Halyomorpha halys, also known as the brown marmorated stink bug (BMSB), is an insect in the family Pentatomidae.
The adults are approximately 1.7 centimeters (0.67 in) long and about as wide, forming the shield shape characteristic of other stink bugs. They are various shades of brown on both the top and undersides, with gray, off-white, black, copper, and bluish markings. The stink glands are located on the underside of the thorax, between the first and second pair of legs, and on the dorsal surface of the abdomen.[*] Adults can live from several months to a year.
Since stink bugs feed on fruit and vegetable crops and can cause widespread damage, they’re a very unwelcome sight in a garden or farm field. They feed on a wide array of plants including apples, apricots, Asian pears, cherries, corn, grapes, lima beans, peaches, peppers, tomatoes, and soybeans. Compost bins look like a buffet table to stink bugs!
This little guy poses no health hazard at all to humans, nor does he transmit diseases, sting, or bite. He doesn’t cause structural damage. He’s annoying because of his odor and his loud WW2 bomber flight noise, but this is actually a God-given defense mechanism meant to prevent him from being eaten by birds and lizards. (Of course, we could be discussing a female – we don’t intend to send gender dominant messages here – but we’re talking about stink and loud noises, so it’s probably a male, right?!) 😉 He has two different scents – one to make him seem unappetizing to predators, and one to mark his territory. The interesting point here is that once he finds a great place to hibernate for the winter, he marks that area not to keep other stink bugs away, but to invite them to join him! It’s slumber party time at your house!
We’ve been hearing a lot of reports recently of people seeing these bugs in their houses now, but the brown marmorated stink bug home invasion usually occurs in the fall. The bug survives the winter as an adult by entering houses and structures when autumn evenings become colder, often numbering in the thousands. They will enter under siding, soffits, around window and door frames, chimneys, or any space which has openings big enough to fit through. Once inside the house, they will go into a state of hibernation to wait for winter to pass. The warmth of the house may cause them to become active. They are able to survive long periods of time in hot or cold conditions.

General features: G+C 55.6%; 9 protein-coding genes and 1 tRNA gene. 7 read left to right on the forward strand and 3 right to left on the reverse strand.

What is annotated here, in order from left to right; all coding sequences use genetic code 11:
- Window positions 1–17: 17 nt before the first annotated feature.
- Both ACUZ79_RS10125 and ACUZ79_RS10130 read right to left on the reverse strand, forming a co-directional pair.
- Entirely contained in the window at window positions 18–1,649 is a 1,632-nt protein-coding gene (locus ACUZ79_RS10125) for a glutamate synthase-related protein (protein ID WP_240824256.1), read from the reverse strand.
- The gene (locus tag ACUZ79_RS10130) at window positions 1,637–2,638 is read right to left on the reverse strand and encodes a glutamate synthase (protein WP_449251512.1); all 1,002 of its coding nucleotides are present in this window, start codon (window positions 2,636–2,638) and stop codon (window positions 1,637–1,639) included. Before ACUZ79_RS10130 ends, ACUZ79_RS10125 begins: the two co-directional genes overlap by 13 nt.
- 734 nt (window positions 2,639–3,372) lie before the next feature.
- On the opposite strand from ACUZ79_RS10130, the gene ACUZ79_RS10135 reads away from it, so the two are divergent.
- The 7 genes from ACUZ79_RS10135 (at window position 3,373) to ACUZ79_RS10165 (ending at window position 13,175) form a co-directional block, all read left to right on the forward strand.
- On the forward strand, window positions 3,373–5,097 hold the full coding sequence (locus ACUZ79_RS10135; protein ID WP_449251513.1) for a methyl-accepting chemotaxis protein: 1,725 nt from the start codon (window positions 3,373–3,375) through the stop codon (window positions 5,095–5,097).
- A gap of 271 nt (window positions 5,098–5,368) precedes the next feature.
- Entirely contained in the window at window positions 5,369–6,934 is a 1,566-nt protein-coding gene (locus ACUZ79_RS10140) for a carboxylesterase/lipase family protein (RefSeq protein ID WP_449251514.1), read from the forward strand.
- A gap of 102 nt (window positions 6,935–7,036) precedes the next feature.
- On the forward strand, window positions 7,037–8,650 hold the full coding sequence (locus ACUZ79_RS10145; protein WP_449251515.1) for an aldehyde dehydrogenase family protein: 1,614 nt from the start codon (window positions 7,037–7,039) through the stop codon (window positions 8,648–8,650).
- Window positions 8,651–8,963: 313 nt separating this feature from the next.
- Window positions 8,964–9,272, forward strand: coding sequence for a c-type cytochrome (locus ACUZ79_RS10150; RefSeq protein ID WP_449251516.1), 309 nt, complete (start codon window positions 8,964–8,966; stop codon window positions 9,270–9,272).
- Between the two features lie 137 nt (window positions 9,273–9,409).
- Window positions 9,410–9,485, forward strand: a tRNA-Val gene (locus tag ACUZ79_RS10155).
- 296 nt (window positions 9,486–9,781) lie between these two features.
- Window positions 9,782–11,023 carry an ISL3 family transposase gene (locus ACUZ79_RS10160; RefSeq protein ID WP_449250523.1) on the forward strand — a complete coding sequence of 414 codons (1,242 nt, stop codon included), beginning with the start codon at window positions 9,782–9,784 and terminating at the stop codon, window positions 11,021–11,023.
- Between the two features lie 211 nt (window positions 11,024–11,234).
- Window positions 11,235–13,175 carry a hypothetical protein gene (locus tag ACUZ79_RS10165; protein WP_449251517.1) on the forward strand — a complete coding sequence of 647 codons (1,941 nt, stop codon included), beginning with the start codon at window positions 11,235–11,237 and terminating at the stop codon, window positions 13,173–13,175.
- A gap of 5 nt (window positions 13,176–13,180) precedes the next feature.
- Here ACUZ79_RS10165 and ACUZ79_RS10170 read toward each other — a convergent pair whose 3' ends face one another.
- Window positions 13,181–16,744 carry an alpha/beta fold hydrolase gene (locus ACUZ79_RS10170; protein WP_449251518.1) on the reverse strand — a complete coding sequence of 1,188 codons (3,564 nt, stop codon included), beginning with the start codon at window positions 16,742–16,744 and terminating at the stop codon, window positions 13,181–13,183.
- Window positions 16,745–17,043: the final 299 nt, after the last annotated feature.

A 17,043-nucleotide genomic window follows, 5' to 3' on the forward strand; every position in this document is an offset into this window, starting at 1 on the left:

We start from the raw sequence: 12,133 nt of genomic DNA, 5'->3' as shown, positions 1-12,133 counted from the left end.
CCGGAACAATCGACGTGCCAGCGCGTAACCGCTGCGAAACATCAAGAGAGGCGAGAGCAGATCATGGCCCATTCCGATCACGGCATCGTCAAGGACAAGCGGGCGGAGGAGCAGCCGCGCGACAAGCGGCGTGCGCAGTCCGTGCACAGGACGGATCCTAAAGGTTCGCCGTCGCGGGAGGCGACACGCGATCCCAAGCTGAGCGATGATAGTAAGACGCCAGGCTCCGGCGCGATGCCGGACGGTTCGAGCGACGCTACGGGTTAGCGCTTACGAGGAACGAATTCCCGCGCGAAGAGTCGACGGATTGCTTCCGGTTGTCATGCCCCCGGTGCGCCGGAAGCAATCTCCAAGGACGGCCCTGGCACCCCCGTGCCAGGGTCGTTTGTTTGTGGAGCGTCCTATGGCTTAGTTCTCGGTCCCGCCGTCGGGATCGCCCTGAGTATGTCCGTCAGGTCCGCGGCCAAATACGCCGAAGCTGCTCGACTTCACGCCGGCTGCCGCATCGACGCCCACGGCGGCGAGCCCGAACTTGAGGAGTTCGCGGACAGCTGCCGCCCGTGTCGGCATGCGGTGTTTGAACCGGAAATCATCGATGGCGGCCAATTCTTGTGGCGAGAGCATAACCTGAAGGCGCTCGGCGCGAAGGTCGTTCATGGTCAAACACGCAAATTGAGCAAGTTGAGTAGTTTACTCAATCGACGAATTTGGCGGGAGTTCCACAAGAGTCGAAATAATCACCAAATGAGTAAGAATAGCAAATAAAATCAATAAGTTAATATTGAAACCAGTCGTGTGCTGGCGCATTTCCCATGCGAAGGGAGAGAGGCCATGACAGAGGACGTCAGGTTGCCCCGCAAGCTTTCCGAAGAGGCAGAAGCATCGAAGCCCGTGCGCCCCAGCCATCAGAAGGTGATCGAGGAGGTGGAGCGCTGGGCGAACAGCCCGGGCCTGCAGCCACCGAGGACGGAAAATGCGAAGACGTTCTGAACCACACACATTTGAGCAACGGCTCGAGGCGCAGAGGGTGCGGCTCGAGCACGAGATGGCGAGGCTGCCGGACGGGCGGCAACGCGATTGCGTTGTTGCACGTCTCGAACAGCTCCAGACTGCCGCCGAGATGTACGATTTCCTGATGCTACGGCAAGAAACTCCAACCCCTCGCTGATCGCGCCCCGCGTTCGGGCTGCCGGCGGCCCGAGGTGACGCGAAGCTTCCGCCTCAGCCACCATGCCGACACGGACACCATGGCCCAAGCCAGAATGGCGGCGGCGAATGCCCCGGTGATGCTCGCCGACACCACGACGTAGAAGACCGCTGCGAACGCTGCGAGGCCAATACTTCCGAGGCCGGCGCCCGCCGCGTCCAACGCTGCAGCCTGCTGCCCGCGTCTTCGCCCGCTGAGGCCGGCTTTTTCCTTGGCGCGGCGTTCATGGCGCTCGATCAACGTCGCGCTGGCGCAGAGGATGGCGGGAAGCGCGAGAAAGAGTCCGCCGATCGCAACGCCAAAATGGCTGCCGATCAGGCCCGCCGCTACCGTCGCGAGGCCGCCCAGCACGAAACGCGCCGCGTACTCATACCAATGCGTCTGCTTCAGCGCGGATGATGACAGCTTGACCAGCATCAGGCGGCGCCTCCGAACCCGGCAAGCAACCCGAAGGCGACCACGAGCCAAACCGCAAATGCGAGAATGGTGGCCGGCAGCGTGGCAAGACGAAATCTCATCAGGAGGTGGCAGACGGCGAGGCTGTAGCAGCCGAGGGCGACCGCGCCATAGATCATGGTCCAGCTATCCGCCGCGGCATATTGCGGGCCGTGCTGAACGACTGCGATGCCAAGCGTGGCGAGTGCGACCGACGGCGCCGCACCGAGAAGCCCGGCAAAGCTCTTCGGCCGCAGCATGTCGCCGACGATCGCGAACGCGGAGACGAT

If you see an occasional stinkbug and want to get rid of it without swatting it and having to deal with its odor, you can devise a fun trap with little-to-no expense. Set a crook-neck or angled desk lamp (with a non-LED bulb) over a disposable aluminum pan containing about an inch of water and a few drops of dish soap. Darken the room so that the only light comes from the lamp shining into the soapy water. Leave the room for several hours (preferably overnight) before checking. The bug will be attracted to the light, land in the water, but be unable to escape once the soap coats its body.
Management & Prevention:
Managing this pest species is challenging because there are currently few effective pesticides that are labeled for use against them. Predators such as wasps and birds are helping fight the spread of stink bugs by feeding on the bugs.
Preventive perimeter spray (seasonal spray) around your home is the most effective defense to keep them from entering your home. Spring and fall treatments are recommended so as to kill them as they leave their state of hibernation or as they try to enter before winter arrives.
Sealing off cracks and crevices around the home is recommended so as not to allow them entry or harborage.
Little Bugs Pest Control, LLC offers preventive and seasonal sprays for your home or business. Feel free to contact us at: (814) 221-3424 or (716) 640-5006. We’ll be glad to deal with the stink bugs for you!
©Little Bugs Pest Control LLC – Serving Northwestern PA and Southwestern NY